The U.S. State Department has issued an advisory warning U.S. citizens against travelling to the Republic of South Sudan because of ongoing fighting, intercommunal violence, and violent crime.
On July 10, 2016, the Department of State ordered the departure of non-emergency personnel from US. Embassy Juba.
This replaces the Travel Warning dated December 31, 2015.
After clashes between government and opposition forces in Juba on July 7 and 8, general fighting broke out in Juba on July 10.
Since the signing of a peace agreement in August 2015 and the formation of the Transitional Government of National Unity in April 2016, instability has persisted nonetheless across the country.
This instability is exacerbated by intertribal and intercommunal violence, cattle raiding, economic uncertainty, and an increase in violent crime.
Aid workers have been the targets of shootings, ambushes, assaults, harassment and robberies, some resulting in death.
Fighting that began on July 10 marked a sudden and serious deterioration in the security situation in the capital.
The risk of violent crime is high throughout South Sudan, including in Juba.
Due to the risk of carjacking and banditry, travel outside of Juba should be undertaken with a minimum of two vehicles and appropriate recovery and medical equipment in case of mechanical failure or other emergency, the advisory said.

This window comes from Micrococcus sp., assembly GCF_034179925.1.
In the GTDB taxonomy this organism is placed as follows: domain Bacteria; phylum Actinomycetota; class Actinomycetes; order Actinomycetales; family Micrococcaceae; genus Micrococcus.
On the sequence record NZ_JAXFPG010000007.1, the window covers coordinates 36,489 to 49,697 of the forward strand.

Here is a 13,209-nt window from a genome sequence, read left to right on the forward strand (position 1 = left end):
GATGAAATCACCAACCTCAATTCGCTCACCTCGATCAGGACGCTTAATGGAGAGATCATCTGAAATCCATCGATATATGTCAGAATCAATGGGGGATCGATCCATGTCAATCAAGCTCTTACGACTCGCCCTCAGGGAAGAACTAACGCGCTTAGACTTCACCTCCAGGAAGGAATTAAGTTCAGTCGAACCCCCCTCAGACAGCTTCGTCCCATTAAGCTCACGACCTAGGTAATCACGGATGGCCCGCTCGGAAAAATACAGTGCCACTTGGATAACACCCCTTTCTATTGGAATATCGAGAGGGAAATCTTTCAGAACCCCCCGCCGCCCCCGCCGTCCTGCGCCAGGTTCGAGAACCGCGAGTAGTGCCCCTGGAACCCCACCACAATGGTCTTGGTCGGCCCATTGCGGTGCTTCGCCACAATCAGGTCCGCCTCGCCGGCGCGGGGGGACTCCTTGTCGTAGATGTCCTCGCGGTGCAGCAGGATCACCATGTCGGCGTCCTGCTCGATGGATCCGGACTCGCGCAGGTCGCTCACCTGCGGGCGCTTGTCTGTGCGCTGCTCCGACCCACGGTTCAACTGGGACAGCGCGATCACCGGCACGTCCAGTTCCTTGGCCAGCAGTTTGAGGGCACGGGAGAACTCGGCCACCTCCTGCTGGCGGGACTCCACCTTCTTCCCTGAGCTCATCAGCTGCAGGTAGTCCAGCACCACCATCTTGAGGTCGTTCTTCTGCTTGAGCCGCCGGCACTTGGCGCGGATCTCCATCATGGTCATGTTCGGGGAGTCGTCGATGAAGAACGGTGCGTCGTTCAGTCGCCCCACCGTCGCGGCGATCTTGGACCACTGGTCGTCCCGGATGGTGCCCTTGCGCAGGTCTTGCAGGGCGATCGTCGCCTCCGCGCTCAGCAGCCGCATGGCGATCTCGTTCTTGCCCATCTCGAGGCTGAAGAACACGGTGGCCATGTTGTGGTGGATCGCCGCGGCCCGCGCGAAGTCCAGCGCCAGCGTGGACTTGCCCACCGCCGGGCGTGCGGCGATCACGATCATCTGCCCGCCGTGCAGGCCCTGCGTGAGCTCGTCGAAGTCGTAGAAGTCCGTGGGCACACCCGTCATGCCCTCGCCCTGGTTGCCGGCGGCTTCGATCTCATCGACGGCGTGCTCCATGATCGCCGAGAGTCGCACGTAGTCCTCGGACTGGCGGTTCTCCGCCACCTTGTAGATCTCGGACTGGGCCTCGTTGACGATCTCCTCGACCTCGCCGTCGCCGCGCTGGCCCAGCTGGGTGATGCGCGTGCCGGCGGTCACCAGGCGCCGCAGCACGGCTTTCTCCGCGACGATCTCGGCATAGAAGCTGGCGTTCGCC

“All U.S. citizens should have evacuation plans that do not rely on U.S. government assistance, and should carry medical evacuation insurance.”
“Due to risks to civil aviation operating within or in the vicinity of South Sudan, the Federal Aviation Administration (FAA) has issued a Notice to Airmen (NOTAM).”
In a statement released by
John Kirby, the Assistant Secretary and Department Spokesperson, Bureau of Public Affairs Washington, DC, United States strongly condemned the latest outbreak of fighting in Juba today between forces aligned with President Salva Kiir Mayardit and those aligned with First Vice President Riek Machar Teny, including reports we have that civilian sites may have been attacked.
“We again call on both leaders and their political allies and commanders to immediately restrain their forces from further fighting, return them to barracks, and prevent additional violence and bloodshed.”
The United States said it was determined to ensure appropriate measures are taken to hold accountable those responsible for continuing fighting and violations of international humanitarian law, including attacks on the UN Mission in South Sudan (UNMISS) and targeting of civilians.
“We are in active communication with African Union and regional leaders at the most senior levels; all are working jointly to press the South Sudanese leaders and their commanders to end the fighting. We have asked for an emergency session of the UN Security Council to address the situation.”